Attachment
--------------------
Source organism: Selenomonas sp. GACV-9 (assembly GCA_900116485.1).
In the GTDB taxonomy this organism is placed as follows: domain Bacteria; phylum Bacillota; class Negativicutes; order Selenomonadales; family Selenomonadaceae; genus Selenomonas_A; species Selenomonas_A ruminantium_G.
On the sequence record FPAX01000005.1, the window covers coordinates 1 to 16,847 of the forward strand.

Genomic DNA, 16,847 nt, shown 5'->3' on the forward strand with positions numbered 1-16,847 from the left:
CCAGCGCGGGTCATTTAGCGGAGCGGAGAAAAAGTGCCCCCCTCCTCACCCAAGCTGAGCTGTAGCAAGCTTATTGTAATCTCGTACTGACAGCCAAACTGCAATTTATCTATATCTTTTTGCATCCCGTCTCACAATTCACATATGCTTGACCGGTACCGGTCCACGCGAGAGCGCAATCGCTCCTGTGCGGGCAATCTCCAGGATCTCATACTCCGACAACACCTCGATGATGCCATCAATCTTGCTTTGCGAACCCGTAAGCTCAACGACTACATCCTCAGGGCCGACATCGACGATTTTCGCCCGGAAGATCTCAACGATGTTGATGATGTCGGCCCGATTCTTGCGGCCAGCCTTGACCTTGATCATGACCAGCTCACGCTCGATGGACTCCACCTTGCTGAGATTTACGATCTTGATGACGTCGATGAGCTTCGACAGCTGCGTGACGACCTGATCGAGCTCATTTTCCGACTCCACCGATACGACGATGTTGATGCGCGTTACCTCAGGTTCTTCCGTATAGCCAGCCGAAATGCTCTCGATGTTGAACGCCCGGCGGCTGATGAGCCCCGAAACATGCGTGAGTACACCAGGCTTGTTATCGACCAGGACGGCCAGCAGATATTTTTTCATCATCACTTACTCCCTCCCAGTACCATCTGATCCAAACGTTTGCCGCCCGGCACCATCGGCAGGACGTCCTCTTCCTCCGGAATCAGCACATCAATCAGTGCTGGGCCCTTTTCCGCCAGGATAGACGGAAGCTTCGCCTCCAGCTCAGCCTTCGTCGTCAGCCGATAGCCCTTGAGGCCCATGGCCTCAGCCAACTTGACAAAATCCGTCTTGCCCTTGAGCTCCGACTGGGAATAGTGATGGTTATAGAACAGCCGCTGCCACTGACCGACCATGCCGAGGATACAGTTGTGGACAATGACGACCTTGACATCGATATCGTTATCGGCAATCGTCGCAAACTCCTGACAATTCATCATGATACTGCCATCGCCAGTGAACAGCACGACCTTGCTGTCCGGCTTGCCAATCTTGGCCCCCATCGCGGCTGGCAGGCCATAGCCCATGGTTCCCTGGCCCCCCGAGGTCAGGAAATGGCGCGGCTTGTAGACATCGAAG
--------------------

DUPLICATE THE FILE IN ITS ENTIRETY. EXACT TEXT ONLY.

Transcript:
Source organism: Selenomonas sp. GACV-9 (assembly GCA_900116485.1).
In the GTDB taxonomy this organism is placed as follows: domain Bacteria; phylum Bacillota; class Negativicutes; order Selenomonadales; family Selenomonadaceae; genus Selenomonas_A; species Selenomonas_A ruminantium_G.
On the sequence record FPAX01000005.1, the window covers coordinates 1 to 16,847 of the forward strand.

Genomic DNA, 16,847 nt, shown 5'->3' on the forward strand with positions numbered 1-16,847 from the left:
CCAGCGCGGGTCATTTAGCGGAGCGGAGAAAAAGTGCCCCCCTCCTCACCCAAGCTGAGCTGTAGCAAGCTTATTGTAATCTCGTACTGACAGCCAAACTGCAATTTATCTATATCTTTTTGCATCCCGTCTCACAATTCACATATGCTTGACCGGTACCGGTCCACGCGAGAGCGCAATCGCTCCTGTGCGGGCAATCTCCAGGATCTCATACTCCGACAACACCTCGATGATGCCATCAATCTTGCTTTGCGAACCCGTAAGCTCAACGACTACATCCTCAGGGCCGACATCGACGATTTTCGCCCGGAAGATCTCAACGATGTTGATGATGTCGGCCCGATTCTTGCGGCCAGCCTTGACCTTGATCATGACCAGCTCACGCTCGATGGACTCCACCTTGCTGAGATTTACGATCTTGATGACGTCGATGAGCTTCGACAGCTGCGTGACGACCTGATCGAGCTCATTTTCCGACTCCACCGATACGACGATGTTGATGCGCGTTACCTCAGGTTCTTCCGTATAGCCAGCCGAAATGCTCTCGATGTTGAACGCCCGGCGGCTGATGAGCCCCGAAACATGCGTGAGTACACCAGGCTTGTTATCGACCAGGACGGCCAGCAGATATTTTTTCATCATCACTTACTCCCTCCCAGTACCATCTGATCCAAACGTTTGCCGCCCGGCACCATCGGCAGGACGTCCTCTTCCTCCGGAATCAGCACATCAATCAGTGCTGGGCCCTTTTCCGCCAGGATAGACGGAAGCTTCGCCTCCAGCTCAGCCTTCGTCGTCAGCCGATAGCCCTTGAGGCCCATGGCCTCAGCCAACTTGACAAAATCCGTCTTGCCCTTGAGCTCCGACTGGGAATAGTGATGGTTATAGAACAGCCGCTGCCACTGACCGACCATGCCGAGGATACAGTTGTGGACAATGACGACCTTGACATCGATATCGTTATCGGCAATCGTCGCAAACTCCTGACAATTCATCATGATACTGCCATCGCCAGTGAACAGCACGACCTTGCTGTCCGGCTTGCCAATCTTGGCCCCCATCGCGGCTGGCAGGCCATAGCCCATGGTTCCCTGGCCCCCCGAGGTCAGGAAATGGCGCGGCTTGTAGACATCGAAG